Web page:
My method has always been (and still is) to read excerpts on the web (立ち読み or sometimes 試し読み, amazon.jp puns and calls it なか見). Check back regularly to see if you can understand it yet.

Both manga and books were utter nonsesne to me when I first looked. I remember looking at the first pages of Patlabor and only understanding the odd word here or there.

I looked at Harry Potter as well as the No 6 series that eventually became the first real books I read. I could’t even tell if it was Harry Potter or not, and had no idea what No 6 was even remotely about. Just nonsense covering the pages :slight_smile:

Then I looked at them (sometimes much) later and somebody had replaced that nonsense with at least mostly legible Japanese!

That feeling is both weird and awesome to me :slight_smile:

My personal timeline was something like this:

  • I started with graded readers about half a year into my studies
  • Then my first manga about a month later.
  • Another month later I played through a JRPG I’d already played in English.
  • From there it wasn’t until about a year later that I started reading my first book (and it took some searching around because most books still decended into word salad after a few pages at this point! :slight_smile: )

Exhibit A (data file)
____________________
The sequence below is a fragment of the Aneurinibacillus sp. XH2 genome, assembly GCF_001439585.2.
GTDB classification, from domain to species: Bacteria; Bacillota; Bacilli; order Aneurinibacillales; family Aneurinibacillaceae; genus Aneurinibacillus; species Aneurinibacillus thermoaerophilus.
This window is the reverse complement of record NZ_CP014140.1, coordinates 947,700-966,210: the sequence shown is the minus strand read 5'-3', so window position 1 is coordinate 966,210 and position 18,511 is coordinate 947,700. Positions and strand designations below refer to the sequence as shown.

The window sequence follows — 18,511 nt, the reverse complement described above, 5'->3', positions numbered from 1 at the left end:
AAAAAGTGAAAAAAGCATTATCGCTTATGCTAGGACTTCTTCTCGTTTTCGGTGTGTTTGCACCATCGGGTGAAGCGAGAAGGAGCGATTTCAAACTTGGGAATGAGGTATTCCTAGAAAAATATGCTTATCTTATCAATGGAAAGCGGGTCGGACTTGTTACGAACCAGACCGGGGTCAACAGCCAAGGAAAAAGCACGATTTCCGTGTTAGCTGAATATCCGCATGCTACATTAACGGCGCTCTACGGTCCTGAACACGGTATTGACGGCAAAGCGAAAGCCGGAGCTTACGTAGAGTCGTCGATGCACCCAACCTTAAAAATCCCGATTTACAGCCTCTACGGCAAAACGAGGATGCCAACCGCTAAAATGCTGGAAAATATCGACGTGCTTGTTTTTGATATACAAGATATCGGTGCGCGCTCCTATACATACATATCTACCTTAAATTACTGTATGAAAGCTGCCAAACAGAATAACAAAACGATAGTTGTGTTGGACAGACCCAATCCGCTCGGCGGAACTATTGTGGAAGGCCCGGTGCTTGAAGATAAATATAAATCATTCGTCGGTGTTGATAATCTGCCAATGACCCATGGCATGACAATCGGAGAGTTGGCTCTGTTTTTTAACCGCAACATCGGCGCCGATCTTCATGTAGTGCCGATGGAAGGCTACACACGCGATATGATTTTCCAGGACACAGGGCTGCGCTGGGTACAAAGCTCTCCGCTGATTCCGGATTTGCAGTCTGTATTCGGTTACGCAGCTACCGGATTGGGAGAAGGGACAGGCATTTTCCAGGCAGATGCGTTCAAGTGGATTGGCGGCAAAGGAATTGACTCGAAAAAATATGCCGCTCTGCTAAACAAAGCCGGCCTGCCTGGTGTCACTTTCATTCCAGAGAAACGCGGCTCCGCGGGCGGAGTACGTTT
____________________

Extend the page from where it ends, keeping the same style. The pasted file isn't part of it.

11 Likes

Haha. Nonsense covering the pages ? so the same as the English version? (obv a joke, i love Harry Potter :wink: )

Oh ok - I got a set of the graded readers - surprising how difficult i found even the easiest set ! :sweat_smile:

I need to find a something to play through - i did have an early attempt at Stardew Valley in Japanese - but was tricky, might give it another go.

Thanks for the comment - good to know how quickly others progress though reading !

1 Like

Even before that, I used the sample sentences from the Core6K decks to practice reading/vocabulary. So that’s an even easier starting point.

If you find the graded readers too difficult still, just open them up once in a while and tackle them when you’re ready :slight_smile:

EDIT: I should also point out that going through Tae Kim’s grammar guide was essential to me becoming able to read beyond the simplest sentences. So if you haven’t already, finding a good grammar resource would be my first step!

2 Likes

need to get Anki !

I am (very) slowly working my way through Tae Kim’s Grammar Guide ! so hopefully will feel the benefits as I get further through it.

2 Likes

Then I’m sure it’s just a matter of patiently sticking to your routine until you suddenly find yourself able to tackle your first reading project!

(EDIT: oh, and if you do get anki, I found this deck to be a good way to SRS:ify that Tae Kim knowledge)

これからも頑張ってくださいね!:slight_smile:

2 Likes

Oh, and others recommend bunpro, but I’ve no personal experience :slight_smile:

4 Likes

bunpro is really good. i see it as a grammar version of wanikani. works wonders for me

3 Likes